IE: Can you talk about the cover artwork some? 


Louie: That cover art is right out of one of the (Krishna) books. It is the law of karma. I got my whole back tattooed with that thing man. For every action there is an equal or greater reaction is the meaning behind it.


 IE: This time period for NYHC saw a bunch of other releases come along in a relatively short period of time. What was the vibe amongst the bands like?


Louie: I hate to put it like this but we were all in a race. It was like lets go, who is gonna beat who? By then The Mob already has “Upset The System” out there and it was like we had to play catchup almost. My original thing was with The Mob. I used to get up there and do a couple of songs with them and shit like that. That’s when people started realizing like “He probably could sing if we needed somebody to sing”. Antidote at that time already had a singer but things really weren’t working out. The way it went down was we were at CB’s and they were about to play with the singer they had and Bliss is in the dressing room writing the song “Real Deal”. “Real Deal” is his song on the EP. 7 belong to Nunzio, 1 belongs to Bliss. So he is sitting there writing it and the singer is telling him that he doesn’t want to sing it. Bliss turns to me and asks me if I want to sing it and I was like yeah, light up another blunt, fuck it. Bliss always had a pocket of good weed. So I was like if you roll up another spliff we can definitely do it. (Laughing)


IE: The EP is rightfully considered an all-time NYHC classic record by many. Thoughts on that and do you have a favorite track?


Louie: I have never been an egotistical person. I am still that dude that if I hear it in the room, or if somebody plays it I will turn around…smile… and kind of slowly move myself out of the room. (Laughing). To me it is kind of ancient history…I will listen to it sometimes still though. For me, my 2 favorite songs are “Zero Mentality” and “Foreign Job Lot”. “Something Must Be Done” is a great song, It was the anthem and we had other people cover it and shit like that.


IE: What are you up to these days?


Louie: I have been down here in Atlanta for a while now but I am coming back home soon to dedicate my time to taking care of my moms. She is getting elderly and somebody has to do it. It’s my time. 





IE: What do you remember about High Rise Studios and the recording process?


Keith: It went pretty smoothly. One funny thing that I do remember… I have no musical background much like a lot of the singers of hardcore bands at the time… when we went into the studio I knew nothing about how the process worked and I didn’t realize that you could do different takes where you could sing a song and maybe you liked the first half of it but you didn’t like the middle part and that you could just cut parts in and re-sing in over a chorus. I had no idea that you could do any of that. I went in really focused and every one of the songs that we recorded, at least the vocal tracks were all done in one take. Years later when I started the band again and we started doing recordings I kind of regretted what I did on the 7” because I guess I may have been a little too conservative with how I was singing. It just goes to show how completely naïve I was with the whole process. 


IE: Jerry Williams who recorded the 7” with you guys was a very well respected figure within the scene for his skills behind the soundboard. What do you remember about him?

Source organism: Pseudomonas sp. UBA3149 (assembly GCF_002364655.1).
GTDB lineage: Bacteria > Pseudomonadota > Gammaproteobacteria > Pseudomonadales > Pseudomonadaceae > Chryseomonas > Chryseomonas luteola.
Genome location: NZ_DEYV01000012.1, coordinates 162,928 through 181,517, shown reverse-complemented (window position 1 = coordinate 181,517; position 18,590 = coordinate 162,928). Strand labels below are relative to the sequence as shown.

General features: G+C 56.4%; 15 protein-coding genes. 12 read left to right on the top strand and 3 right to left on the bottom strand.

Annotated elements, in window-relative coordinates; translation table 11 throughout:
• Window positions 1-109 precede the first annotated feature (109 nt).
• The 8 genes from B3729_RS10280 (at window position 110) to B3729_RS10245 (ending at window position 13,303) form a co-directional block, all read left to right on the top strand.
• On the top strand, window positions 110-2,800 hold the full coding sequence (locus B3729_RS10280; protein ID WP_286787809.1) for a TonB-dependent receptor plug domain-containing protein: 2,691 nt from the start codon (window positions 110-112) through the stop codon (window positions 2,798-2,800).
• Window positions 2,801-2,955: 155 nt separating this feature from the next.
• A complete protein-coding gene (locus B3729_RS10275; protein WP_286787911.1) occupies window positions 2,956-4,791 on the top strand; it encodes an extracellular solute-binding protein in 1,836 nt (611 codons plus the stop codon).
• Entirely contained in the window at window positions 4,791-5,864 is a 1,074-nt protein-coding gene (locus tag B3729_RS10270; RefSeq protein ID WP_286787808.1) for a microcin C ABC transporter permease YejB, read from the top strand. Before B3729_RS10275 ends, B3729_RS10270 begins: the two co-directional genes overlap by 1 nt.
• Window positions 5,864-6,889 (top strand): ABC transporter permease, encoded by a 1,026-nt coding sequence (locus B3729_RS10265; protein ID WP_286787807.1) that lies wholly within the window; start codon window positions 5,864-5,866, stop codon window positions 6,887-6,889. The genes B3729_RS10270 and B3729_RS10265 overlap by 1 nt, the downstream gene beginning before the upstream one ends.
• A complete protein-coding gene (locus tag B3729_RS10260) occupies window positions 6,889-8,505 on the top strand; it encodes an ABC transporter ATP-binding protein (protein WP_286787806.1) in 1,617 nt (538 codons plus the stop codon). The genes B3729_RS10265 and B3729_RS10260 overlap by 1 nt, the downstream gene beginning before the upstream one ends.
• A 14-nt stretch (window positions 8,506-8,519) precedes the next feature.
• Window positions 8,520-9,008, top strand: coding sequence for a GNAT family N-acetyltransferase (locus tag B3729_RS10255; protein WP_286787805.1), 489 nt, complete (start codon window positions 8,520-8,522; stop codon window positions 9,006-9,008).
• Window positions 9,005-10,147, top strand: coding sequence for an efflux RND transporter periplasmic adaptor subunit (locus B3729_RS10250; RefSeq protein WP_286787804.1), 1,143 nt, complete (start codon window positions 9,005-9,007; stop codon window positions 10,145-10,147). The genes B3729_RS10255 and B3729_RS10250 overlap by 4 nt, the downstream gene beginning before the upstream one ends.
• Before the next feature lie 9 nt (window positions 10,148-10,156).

Keith: I didn’t know that much about music. I was just like a skateboard, punk kid that was hanging out on the scene. I knew Jerry through John Joseph and through the Bad Brains. What made Jerry initially famous in the local scene was getting the Bad Brains ROIR cassette done with them. I also knew him from being the sound man at A7 and 2 Plus 2. We kind of shared a similar like spiritual path and he was someone who was fairly advanced in that matter. We kind of clicked on that level and had become friends. It was that connection and Rob our drummer had known Jerry for a while and also his wife Michelle had known him for a while too. I can’t remember if it was through my relationship with him or just sort of a mutual thing exactly. We were honored that he was willing to do it.


Antidote had recorded there before us and going to that studio was a big step up for us. We were making homemade recordings and rehearsing in places that were pretty much like living rooms with really low end equipment, PA’s that didn’t work, we had no experience… at least I didn’t with anything that was even remotely professional. Even some of the other studios that other bands at the time were using were pretty basic. After Cause For Alarm Jerry and I continued to be friendly with each other and there was even talk of us starting a band with me singing. Jerry also engineered and produced a recording by us that never came out… it would have been our second record and I think it was done also at that same studio. We remained friends even after I was out of the hardcore scene and was running a little juice bar down in the East Village, Jerry would stop by and we would continue to chat and stuff. One other thing I remember was that Rob our drummer used to play a really small drum kit and when we did the recording for the 7” that he brought in like this monster really big Rock ‘N Roll type of kit that looked like maybe it had 10 pieces to it and we were cracking up while watching him putting it all together thinking can he even play all of those drums.